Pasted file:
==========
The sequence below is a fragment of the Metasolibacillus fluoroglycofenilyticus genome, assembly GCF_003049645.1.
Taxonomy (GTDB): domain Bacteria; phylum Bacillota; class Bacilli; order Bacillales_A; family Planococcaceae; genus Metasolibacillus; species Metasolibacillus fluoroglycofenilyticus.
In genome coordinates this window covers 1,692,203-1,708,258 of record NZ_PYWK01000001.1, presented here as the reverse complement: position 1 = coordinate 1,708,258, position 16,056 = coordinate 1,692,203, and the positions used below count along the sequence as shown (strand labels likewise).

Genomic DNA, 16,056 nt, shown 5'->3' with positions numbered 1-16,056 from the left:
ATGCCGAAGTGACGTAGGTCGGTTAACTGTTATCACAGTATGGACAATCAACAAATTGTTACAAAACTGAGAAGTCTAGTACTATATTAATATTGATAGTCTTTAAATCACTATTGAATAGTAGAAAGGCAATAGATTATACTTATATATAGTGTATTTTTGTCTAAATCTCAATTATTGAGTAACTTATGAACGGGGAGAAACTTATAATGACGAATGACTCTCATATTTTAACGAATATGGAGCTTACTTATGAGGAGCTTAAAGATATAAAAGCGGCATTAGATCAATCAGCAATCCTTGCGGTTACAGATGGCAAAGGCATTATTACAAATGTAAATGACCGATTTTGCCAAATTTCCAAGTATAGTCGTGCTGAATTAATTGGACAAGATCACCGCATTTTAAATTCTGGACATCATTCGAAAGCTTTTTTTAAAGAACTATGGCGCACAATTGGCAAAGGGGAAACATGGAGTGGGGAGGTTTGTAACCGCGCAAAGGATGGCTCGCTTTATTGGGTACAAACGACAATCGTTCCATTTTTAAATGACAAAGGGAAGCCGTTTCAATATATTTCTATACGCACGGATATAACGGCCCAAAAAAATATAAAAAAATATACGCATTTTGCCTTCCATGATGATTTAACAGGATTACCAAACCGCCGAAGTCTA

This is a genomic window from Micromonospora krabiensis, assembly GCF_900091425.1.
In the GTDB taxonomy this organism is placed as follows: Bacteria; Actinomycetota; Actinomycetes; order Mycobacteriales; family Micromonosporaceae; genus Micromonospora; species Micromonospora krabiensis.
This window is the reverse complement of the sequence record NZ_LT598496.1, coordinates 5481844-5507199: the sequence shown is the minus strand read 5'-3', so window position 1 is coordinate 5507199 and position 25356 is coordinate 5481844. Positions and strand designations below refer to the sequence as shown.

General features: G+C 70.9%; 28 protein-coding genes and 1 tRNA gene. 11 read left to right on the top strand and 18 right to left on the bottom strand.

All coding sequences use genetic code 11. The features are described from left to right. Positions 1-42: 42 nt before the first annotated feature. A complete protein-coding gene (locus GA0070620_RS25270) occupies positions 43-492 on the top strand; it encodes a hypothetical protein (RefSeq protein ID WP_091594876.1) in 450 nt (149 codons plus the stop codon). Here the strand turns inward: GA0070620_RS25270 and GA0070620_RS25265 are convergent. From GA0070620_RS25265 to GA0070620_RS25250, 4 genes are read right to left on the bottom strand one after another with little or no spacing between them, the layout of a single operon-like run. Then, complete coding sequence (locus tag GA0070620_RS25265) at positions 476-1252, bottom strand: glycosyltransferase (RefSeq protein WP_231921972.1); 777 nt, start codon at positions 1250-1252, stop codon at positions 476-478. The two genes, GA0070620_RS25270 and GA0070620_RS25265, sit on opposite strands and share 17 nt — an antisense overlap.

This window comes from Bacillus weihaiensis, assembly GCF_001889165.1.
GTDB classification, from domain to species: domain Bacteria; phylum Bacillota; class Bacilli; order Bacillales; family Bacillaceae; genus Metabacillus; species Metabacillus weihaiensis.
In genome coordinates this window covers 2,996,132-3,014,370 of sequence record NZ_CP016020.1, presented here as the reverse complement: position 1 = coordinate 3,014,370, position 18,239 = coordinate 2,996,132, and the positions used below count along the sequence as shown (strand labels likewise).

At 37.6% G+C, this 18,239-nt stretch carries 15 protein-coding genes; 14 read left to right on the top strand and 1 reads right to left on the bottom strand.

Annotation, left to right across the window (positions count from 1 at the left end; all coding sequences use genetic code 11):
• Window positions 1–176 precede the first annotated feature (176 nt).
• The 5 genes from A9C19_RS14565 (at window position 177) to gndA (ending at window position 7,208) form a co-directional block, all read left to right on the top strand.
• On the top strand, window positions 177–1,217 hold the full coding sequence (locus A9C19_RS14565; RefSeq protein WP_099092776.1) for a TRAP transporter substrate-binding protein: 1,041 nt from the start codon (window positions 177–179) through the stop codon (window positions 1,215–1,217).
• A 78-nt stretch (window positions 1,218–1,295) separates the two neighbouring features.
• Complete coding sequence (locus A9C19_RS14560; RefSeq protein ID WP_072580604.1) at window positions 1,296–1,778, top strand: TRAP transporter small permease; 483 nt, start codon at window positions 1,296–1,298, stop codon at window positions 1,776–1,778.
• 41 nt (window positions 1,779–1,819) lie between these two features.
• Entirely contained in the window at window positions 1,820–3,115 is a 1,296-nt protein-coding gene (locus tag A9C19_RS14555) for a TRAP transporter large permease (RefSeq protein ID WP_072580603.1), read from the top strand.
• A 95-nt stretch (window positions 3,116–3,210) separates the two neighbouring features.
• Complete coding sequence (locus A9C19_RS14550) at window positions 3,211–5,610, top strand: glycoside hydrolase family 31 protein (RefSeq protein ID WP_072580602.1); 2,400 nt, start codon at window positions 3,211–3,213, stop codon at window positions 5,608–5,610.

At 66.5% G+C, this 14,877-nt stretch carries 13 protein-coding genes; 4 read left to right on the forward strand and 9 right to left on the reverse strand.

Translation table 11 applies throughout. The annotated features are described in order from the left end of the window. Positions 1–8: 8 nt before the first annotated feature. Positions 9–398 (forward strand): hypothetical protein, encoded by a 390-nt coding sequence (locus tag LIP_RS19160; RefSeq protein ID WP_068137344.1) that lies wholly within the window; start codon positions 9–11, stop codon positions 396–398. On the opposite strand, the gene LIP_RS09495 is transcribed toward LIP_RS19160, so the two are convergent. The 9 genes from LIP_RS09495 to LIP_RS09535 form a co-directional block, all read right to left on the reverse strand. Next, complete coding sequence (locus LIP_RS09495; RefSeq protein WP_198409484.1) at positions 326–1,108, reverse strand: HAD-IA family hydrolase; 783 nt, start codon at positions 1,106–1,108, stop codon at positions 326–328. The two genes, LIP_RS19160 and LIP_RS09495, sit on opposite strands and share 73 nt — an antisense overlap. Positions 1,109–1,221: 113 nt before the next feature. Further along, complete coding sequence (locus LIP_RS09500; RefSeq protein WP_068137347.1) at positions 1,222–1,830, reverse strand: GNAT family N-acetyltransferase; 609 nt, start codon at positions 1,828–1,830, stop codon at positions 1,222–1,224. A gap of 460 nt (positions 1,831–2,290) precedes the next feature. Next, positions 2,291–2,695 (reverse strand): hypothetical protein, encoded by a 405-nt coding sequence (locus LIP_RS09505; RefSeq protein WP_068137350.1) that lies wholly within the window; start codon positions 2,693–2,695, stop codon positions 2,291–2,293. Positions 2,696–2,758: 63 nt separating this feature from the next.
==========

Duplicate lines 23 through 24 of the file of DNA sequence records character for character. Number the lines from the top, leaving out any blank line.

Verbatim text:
• A 95-nt stretch (window positions 3,116–3,210) separates the two neighbouring features.
• Complete coding sequence (locus A9C19_RS14550) at window positions 3,211–5,610, top strand: glycoside hydrolase family 31 protein (RefSeq protein ID WP_072580602.1); 2,400 nt, start codon at window positions 3,211–3,213, stop codon at window positions 5,608–5,610.